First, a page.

Due to the short stays in acute care settings, you may not always have time to do standardized assessments. However, it is important to know your assessments and have multiple strategies to gather all the information you need to facilitate optimal client progress and outcome.

  • Barthel Index – Measure of functional independence, generally in stroke patients and other neuromuscular or musculoskeletal disorders.
  • Interest Checklist
  • Nine Hole Peg Test – Measure of finger dexterity and upper extremity function.
  • Mini-Mental State Examination – Quick screening to assess for mild cognitive impairment. Assesses attention, calculation, orientation, language, praxis and registration (~10 minutes). Note: Must have facility license to use MMSE
  • Occupational Profile– AOTA’s Occupational Profile Template
  • SLUMS Examination – Alternative screening to Mini-Mental. Quickly assess for mild cognitive impairment (~10 minutes). Related to functional ability.
  • The Berg Balance Scale – To assess client’s static and dynamic balance during a series of predetermined tasks.
  • The Kansas University Sitting and Standing Balance Scale (KUSSBS)– Quick, easy and objective way to assess and document balance during any functional task without any equipment or designated space.
  • The Kettle Test – Function-based cognitive assessment to observe clients making a cup of tea with an electric kettle. This assessment requires time to set up and may not always be possible, but it’s a great functional cognitive assessment to determine a client’s higher level cognitive function.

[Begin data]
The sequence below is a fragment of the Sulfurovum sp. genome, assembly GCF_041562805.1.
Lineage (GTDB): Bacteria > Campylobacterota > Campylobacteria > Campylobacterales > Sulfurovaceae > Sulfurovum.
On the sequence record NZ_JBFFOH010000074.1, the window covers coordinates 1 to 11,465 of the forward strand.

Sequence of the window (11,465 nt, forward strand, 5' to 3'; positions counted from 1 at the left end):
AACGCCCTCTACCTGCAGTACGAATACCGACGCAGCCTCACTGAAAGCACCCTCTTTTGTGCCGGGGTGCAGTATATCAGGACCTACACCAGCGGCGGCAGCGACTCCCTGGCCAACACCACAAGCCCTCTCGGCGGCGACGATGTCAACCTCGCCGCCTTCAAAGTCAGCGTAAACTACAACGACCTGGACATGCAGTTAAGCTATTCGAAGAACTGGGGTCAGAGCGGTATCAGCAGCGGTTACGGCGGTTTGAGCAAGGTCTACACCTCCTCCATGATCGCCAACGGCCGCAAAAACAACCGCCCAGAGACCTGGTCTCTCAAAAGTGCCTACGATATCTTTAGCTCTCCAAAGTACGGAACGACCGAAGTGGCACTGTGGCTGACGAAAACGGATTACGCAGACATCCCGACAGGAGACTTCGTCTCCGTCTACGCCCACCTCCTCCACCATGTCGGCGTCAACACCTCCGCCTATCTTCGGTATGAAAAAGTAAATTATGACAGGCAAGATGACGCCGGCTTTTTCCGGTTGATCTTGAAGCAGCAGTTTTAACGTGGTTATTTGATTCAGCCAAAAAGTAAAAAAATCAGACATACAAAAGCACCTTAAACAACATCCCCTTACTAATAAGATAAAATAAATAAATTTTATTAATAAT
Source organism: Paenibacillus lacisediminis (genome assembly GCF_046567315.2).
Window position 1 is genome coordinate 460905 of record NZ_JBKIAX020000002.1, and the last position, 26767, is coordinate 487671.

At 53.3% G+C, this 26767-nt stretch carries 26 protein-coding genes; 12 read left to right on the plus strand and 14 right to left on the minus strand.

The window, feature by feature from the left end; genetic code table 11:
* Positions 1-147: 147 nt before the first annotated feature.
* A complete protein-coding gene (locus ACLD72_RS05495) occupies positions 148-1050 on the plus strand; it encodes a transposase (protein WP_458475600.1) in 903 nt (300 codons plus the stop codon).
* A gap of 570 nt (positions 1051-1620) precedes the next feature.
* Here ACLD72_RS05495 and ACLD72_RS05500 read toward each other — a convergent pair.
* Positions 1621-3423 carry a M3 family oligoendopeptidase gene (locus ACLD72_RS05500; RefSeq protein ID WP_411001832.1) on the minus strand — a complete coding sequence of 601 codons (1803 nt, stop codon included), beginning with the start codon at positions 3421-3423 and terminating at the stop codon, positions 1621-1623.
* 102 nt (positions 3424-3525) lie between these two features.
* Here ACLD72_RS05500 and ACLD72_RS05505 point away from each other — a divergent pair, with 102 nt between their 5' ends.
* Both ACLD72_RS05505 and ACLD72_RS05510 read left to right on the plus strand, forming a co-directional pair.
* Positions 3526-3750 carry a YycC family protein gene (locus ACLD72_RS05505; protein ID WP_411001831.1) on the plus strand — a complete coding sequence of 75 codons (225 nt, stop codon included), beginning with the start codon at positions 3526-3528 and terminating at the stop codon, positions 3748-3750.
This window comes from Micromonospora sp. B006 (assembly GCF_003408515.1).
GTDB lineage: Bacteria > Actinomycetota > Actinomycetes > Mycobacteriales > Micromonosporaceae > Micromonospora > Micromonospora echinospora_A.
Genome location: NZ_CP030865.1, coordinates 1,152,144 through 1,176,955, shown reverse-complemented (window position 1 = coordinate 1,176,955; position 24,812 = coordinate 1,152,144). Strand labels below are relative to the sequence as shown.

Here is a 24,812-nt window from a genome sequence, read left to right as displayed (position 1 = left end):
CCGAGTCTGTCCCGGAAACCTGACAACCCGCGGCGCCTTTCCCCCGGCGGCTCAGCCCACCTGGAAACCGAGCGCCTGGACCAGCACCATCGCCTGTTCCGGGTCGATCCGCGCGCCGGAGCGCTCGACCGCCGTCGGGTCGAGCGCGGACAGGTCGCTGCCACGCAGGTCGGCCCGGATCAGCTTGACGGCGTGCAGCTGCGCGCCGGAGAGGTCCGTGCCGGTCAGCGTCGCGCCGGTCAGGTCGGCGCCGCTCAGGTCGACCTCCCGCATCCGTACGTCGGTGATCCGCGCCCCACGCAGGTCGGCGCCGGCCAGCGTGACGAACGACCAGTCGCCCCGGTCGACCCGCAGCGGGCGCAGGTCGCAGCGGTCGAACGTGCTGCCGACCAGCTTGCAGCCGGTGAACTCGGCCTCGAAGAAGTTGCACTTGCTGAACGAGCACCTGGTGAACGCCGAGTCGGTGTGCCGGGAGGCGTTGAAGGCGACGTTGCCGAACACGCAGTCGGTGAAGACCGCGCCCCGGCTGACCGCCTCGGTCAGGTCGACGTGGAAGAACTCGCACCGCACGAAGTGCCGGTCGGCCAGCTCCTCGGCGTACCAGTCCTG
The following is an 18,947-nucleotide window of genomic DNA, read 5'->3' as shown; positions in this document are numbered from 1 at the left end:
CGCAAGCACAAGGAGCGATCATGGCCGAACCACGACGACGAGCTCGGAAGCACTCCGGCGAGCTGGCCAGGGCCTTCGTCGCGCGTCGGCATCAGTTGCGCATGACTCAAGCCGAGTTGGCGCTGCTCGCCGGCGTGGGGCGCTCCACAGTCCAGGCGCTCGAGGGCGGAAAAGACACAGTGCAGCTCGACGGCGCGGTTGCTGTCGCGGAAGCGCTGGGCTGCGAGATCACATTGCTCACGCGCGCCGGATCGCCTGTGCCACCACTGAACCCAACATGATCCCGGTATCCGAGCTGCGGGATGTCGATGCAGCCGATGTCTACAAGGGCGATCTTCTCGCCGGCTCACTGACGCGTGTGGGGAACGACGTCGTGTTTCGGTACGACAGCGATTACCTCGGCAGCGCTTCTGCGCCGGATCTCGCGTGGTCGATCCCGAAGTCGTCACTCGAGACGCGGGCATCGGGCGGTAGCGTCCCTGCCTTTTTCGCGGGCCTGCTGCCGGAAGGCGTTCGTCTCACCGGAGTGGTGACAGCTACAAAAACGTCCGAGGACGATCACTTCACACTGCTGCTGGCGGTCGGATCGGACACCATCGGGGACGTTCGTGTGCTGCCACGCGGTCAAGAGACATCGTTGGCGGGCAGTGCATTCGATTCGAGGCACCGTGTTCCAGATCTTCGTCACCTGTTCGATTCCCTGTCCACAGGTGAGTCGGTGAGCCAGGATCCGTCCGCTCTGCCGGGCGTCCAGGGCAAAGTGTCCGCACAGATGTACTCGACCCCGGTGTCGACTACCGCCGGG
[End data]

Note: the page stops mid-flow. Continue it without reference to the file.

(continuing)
• The Montreal Cognitive Assessment (MOCA) – Rapid screening instrument for mild cognitive dysfunction (~5-10 minutes).

Here are other assessments mentioned in the Day in the Life of an Occupational Therapist article by Ashley Hayward.

There is a wide range of diagnoses from planned (elective) admissions such as orthopedic surgeries and procedures to unplanned (emergency) admissions related to spinal cord injury (SCI), Cerebrovascular accidents (CVAs) and Traumatic Brain Injury (TBI). Cardiac and pulmonary conditions, such as congenital heart failure (CHF), pneumonia and acute respiratory failure are also common. You may also see patients being admitted for sepsis, a life-threatening condition that can lead to death.

Many patients present with underlying co-morbidities and conditions that make it difficult to identify one particular case mix for the acute care setting.

Due to the acute nature of injuries and conditions, OT sessions may be short, often taking place bedside with emphasis on self care, patient education and discharge setting. During the first visit, the occupational therapist will explain the important role of occupational therapy, establish an occupational profile and identify intervention priorities. The intervention plan must include a well coordinated Plan of Care (POC) and recommendations for the next best level of care. Additionally, the OT will identify any potential needs for modifications, environmental supports and/or durable medical equipment to facilitate progress towards what the client needs and wants to do.

Remember that medical status could have changed since you reviewed the chart. So be sure to always check with the nurse prior to seeing the patient to ensure patient is still appropriate and medically stable for therapy. After your session, be sure to communicate patient status and performance with RN. For example, “patient left in bed semi supine with all needs met, nurse call device within reach with bed on low position and alarm activated.”  

Here are some examples of what may occur during a typical OT session:

  • Teach energy conservation techniques to manage fatigue, stress and pain.
  • Positioning to prevent skin breakdown and maintain joint integrity.
  • Improve client’s balance, range of motion and activity tolerance through various task performance and functional activities.
  • Train clients in the use of adaptive equipments or compensatory techniques to maximize independence.
  • Delirium management.
  • Teach coping skills and strategies to manage stress and anxiety.